Teachers must sometimes create time for students to formulate their messages so that their words could be delivered in “real time” when called upon. For example, prior to discussion time, one teacher assigned questions to students by pulling out Popsicle sticks with individual names written on them. After the questions were assigned, all of the students were given time to prepare their answers before responding. Members of the team should brainstorm on ways to provide an appropriate pace for each student.
- Respond to communication efforts
All children communicate in many different ways and AAC communicators are no different. It often takes time for children still learning to use their alternative voices to truly understand the power of their communication. It is important for everyone in the school setting to acknowledge every communication attempt. This is another example of the importance of the team effort in the hectic classroom setting. Teachers need to rely on the ears and eyes of other adults and peers in the classroom in order to acknowledge and respond to all the ways a child communicates.
Let’s face it. We can’t always be in the classroom to observe our students. At the same time, we need to collect data regarding their initiation of communication and collect language samples across settings and communication partners. The image below is of an observation form designed specifically for early communicators. This form can be completed by any of the adults working with your student. It can be completed daily or on a schedule determined by the team. Click on the image (or visit the AAC eToolbox, under AAC Tools) to download.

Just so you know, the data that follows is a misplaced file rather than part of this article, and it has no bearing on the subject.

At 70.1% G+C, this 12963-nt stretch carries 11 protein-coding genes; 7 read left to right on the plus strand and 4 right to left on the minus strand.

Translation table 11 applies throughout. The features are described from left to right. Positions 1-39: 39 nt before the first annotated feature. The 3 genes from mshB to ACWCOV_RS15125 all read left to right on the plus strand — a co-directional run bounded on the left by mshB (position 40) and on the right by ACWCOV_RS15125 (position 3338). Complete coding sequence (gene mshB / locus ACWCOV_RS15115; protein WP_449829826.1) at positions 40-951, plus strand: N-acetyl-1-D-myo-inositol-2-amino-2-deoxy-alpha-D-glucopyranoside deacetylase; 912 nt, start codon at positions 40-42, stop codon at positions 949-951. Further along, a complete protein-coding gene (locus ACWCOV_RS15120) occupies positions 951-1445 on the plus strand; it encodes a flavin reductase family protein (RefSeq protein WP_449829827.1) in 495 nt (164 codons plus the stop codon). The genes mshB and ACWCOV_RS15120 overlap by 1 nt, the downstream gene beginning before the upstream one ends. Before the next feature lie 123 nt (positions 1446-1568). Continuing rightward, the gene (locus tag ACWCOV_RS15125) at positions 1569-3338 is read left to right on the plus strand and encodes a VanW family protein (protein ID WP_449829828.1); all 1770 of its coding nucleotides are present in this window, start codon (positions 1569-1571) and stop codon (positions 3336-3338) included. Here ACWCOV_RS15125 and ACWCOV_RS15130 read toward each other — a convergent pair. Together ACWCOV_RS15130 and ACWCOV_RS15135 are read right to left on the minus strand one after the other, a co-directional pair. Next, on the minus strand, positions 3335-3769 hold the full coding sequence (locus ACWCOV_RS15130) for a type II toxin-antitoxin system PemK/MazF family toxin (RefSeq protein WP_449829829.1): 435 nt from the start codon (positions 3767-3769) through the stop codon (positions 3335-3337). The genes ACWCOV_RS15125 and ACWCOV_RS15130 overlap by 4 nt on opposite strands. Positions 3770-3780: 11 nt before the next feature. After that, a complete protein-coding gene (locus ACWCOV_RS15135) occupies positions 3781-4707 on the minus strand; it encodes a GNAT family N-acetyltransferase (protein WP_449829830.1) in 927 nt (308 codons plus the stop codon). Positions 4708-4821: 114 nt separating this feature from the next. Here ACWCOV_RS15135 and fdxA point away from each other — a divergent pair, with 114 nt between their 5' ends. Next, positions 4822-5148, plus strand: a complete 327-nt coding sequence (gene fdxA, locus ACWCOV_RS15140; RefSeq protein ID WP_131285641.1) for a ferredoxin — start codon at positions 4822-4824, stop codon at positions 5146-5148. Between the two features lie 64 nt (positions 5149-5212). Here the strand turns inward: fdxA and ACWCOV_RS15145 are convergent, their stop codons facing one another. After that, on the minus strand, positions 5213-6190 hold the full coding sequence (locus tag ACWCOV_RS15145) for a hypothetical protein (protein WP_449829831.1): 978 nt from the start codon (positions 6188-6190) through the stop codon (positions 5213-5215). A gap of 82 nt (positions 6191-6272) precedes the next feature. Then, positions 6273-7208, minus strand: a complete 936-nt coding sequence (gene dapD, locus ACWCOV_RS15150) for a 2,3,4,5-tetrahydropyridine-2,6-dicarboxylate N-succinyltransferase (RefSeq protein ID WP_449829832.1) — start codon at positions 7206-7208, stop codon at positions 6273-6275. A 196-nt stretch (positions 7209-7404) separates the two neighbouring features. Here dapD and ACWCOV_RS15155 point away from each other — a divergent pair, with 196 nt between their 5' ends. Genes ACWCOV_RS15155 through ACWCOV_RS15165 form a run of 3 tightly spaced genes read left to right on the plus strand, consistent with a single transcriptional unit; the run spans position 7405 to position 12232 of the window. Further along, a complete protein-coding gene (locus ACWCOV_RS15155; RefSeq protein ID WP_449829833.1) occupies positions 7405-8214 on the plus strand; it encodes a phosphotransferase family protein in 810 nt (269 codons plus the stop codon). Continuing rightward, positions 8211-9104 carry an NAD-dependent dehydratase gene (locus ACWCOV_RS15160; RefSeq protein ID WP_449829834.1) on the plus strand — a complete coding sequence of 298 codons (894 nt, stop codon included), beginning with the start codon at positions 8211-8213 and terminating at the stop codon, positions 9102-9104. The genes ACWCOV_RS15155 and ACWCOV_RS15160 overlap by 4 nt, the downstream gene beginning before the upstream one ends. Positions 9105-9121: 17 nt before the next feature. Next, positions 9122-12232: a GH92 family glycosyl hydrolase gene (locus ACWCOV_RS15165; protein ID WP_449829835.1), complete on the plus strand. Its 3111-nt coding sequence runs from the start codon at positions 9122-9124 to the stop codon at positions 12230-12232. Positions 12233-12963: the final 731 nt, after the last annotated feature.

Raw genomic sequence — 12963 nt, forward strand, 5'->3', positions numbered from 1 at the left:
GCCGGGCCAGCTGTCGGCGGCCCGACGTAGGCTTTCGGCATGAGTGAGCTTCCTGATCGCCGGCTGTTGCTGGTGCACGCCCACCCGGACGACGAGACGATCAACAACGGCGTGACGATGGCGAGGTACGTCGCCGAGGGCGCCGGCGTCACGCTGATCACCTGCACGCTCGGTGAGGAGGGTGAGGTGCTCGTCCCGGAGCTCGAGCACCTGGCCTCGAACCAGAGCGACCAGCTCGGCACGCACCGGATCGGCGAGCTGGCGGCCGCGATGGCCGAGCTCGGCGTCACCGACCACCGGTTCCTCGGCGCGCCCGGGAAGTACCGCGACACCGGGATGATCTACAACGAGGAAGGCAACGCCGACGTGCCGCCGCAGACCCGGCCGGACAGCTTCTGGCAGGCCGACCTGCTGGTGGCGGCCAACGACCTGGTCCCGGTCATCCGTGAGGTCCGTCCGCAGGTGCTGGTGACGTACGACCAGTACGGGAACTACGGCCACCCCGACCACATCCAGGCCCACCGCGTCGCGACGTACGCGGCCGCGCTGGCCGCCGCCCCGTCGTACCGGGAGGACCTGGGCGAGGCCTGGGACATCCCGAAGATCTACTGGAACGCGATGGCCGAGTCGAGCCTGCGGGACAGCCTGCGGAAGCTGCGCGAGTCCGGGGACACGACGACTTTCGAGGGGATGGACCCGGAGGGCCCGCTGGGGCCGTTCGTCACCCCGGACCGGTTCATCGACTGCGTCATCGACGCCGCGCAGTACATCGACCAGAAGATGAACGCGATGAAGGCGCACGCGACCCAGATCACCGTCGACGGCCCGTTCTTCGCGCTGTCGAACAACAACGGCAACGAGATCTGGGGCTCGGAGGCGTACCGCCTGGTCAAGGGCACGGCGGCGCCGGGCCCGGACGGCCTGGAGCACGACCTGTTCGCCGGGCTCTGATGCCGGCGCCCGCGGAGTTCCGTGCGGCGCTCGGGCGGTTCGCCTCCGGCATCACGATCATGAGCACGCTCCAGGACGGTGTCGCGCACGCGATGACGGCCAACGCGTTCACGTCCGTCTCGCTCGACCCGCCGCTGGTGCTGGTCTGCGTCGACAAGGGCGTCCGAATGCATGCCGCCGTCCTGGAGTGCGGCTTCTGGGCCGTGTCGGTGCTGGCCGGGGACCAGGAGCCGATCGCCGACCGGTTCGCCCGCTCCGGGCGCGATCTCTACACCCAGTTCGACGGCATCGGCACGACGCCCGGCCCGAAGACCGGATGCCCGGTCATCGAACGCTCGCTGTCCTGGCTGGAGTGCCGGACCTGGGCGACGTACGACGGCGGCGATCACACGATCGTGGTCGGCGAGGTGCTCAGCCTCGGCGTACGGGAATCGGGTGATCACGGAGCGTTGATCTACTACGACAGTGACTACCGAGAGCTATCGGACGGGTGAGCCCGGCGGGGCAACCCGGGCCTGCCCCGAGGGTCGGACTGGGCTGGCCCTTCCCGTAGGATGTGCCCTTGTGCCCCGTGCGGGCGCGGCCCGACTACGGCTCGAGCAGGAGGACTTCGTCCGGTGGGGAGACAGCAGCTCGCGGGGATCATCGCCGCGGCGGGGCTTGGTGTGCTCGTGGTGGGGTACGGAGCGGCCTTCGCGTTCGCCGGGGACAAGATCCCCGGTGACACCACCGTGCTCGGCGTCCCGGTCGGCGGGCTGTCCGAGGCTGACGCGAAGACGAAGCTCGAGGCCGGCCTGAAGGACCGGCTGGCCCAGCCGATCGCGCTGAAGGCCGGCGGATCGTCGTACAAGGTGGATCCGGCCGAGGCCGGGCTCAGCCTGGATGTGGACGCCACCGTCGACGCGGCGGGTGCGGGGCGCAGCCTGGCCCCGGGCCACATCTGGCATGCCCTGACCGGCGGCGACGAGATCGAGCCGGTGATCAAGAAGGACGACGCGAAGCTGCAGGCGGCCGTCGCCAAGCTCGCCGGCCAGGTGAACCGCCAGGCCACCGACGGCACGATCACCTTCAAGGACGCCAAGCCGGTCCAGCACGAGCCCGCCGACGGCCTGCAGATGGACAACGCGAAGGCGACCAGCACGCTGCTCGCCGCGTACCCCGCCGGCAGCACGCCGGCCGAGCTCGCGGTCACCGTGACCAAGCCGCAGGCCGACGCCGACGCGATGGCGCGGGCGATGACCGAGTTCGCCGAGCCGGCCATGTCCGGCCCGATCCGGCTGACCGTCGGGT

Tina Moreno is an SLP with a love of AAC. She worked with children with complex communication needs in the school setting for five years and is now working in an outpatient hospital setting where she introduces many of her patients to low tech and high tech voices. She is inspired every day by her 15-year old son, Mateo, who has been communicating with a Dynavox since the age of 4. She is also co-director of Camp ALEC, a week-long, residential literacy camp for children who communicate with AAC due to physical disabilities. Camp ALEC, with experts Drs. Karen Erickson and David Koppenhaver, will be offered August 9-15 at Indian Trails Camp in Grand Rapids, Michigan. Families can find more information about Camp ALEC or apply by visiting www.campalec.wordpress.com.
Filed under: PrAACtical Thinking
This post was written by Carole Zangari